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Coburg is located on the Itz river in the Upper Franconia region of Bayern (Bavaria), Southern Germany. Long part of one of the Thuringian states of the Wettin line, it joined Bavaria by popular vote only in 1920. Until 1918, it was one of the capitals of the Duchy of Saxe-Coburg and Gotha and the Duchy of Saxe-Coburg-Saalfeld. Through successful dynastic policies, the ruling princely family married into several of the royal families of Europe, most notably in the person of Prince Albert, who married Queen Victoria in 1840. As a result of these close links with the royal houses of Europe in the late 19th and early 20th centuries, Coburg was frequently visited by the crowned heads of Europe and their families.

Coburg is also known as the location of Veste Coburg, one of Germany’s largest castles. In 1530, Martin Luther lived there for six months during which he worked on translating the Bible into German.

Today, Coburg’s population is close to 41,500. Since it was little damaged in World War II, it retains many historic buildings, making it a popular tourist destination.

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https://youtu.be/0ZR9B2KIJBI

Docu on the history of Germany, in English, 56 mins.

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Der Zwinger in Dresden, Sachsen, Eastern Germany

Der Dresdner Zwinger is a palace built in Baroque style, designed by court architect Matthäus Daniel Pöppelmann. It served as orangery, exhibition gallery, and festival arena of the Dresden Court. The location was formerly part of a fortress of which the outer wall is conserved. The name derives from the German word Zwinger (an enclosed killing ground in front of a castle or city gate); it was for the cannons that were placed between the outer wall and the main wall. The Zwinger was not enclosed until the Neoclassical building by Gottfried Semper called the Semper Gallery was built on its northern side.

Today, it is a museum that contains the Gemäldegalerie Alte Meister (Old Masters Picture Gallery), the Dresden Porcelain Collection (Dresdener Porzellansammlung) and the Mathematisch-Physikalischer Salon (Royal Cabinet of Mathematical and Physical Instruments).

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Neuschwanstein is Germany’s most famous castle, it’s a must visit castle in Germany but it’s just not our number #1 castle in Germany. Walt Disney modeled Cinderella’s castle after Neuschwanstein. You’ll see the castle miles before you get there, it’s perched up on a hill above Hohenschwangau village. It gets very busy, over 1.4 million people visit annually and up to 6,000 per day in the summer months when tickets often sell out before noon. The famous picture of Neuschwanstein Castle was taken standing on Mary’s Bridge (Marienbrücke), the bridge is often closed in the winter months due to weather and has been under maintenance recently.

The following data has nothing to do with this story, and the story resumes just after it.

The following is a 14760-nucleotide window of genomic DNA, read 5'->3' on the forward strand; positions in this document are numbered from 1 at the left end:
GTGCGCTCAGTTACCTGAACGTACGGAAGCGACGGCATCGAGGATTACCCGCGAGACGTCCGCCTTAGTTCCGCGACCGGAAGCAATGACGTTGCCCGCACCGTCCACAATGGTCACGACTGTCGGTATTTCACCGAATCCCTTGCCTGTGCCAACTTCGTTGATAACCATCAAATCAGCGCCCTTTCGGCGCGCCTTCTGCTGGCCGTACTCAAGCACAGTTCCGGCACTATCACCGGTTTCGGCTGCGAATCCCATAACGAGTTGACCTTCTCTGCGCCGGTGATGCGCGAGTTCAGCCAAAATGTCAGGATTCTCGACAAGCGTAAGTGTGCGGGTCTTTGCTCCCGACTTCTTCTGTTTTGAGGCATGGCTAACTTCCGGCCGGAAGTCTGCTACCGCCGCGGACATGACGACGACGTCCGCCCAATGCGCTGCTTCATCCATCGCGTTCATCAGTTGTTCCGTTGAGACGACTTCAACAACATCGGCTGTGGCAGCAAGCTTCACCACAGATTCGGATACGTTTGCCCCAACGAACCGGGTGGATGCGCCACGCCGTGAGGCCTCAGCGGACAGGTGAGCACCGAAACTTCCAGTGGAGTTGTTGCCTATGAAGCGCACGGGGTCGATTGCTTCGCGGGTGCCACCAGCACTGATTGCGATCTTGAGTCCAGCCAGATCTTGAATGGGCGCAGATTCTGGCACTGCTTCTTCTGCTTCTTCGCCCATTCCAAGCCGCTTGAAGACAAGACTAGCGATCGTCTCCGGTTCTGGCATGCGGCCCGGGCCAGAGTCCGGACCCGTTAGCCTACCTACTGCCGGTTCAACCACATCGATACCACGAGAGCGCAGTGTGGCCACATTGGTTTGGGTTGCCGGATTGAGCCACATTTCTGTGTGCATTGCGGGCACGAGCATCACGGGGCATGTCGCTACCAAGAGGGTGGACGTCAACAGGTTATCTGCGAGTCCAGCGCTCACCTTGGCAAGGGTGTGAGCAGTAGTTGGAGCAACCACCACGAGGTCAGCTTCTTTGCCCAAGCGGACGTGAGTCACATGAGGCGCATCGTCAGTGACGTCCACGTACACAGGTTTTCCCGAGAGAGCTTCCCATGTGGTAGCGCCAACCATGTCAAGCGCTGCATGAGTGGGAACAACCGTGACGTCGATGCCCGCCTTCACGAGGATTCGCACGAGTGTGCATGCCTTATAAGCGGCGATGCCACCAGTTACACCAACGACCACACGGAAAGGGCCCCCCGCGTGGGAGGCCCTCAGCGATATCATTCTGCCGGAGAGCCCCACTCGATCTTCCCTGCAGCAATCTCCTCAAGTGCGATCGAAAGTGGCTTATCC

To purchase tickets in advance and to see if Mary’s Bridge is open click here, note there is a service fee but trust us it’s better than waiting in line.

Castle Hours: October 16th – March 23rd 9 am -3 pm, March 24th – October 15th 8 am – 5 pm

Castle Fee: Adults €13 and children under 18 free

Address: Neuschwansteinstraße 20, 87645 Schwangau, Germany

If you are driving the Romantic Road in Germany Neuschwanstein is one of the many highlights along the way. We suggest ending your drive here as the castle is the most impressive of all the castles along the Romantic Road.

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If you visit Neuschwanstein then Hohenschwangau should be your next or prior castle stop as they are located on the same grounds and you can buy a combined ticket for both. It’s not nearly as popular as Neuschwanstein but it should be noted that it’s where the idea of building Neuschwanstein came about.

Castle Hours: October 16th – March 23rd 9 am -3 pm, March 24th – October 15th 8 am – 5 pm

Castle Fee: Adults €13 and children under 18 free

Address: Alpseestraße 30, 87645 Schwangau, Germany

Oldenburg in Niedersachsen (Lower Saxony), Nor…

Oldenburg in Niedersachsen (Lower Saxony), Northern Germany, is situated between Bremen (Germany) and Groningen (Netherlands); it’s part of the Bremen/Oldenburg Metropolitan Region of 2.37 million people. It’s also the place of origin of the House of Oldenburg. Before the end of the German Empire (1918), it was the administrative center and residence of the monarchs of Oldenburg. Archaeological finds point to a settlement dating back as far the 8th century.

Das Schloss Hohenschwangau is a 19th-century p…

Das Schloss Hohenschwangau is a 19th-century palace. It was the childhood residence of King Ludwig II of Bavaria and was built by his father, Maximilian II. It is located in Hohenschwangau near Füssen, which is part of the county of Ostallgäu in Bayern (Bavaria): Southern Germany, near the border with Austria.

Keep reading:
https://en.wikipedia.org/wiki/Hohenschwangau_Castle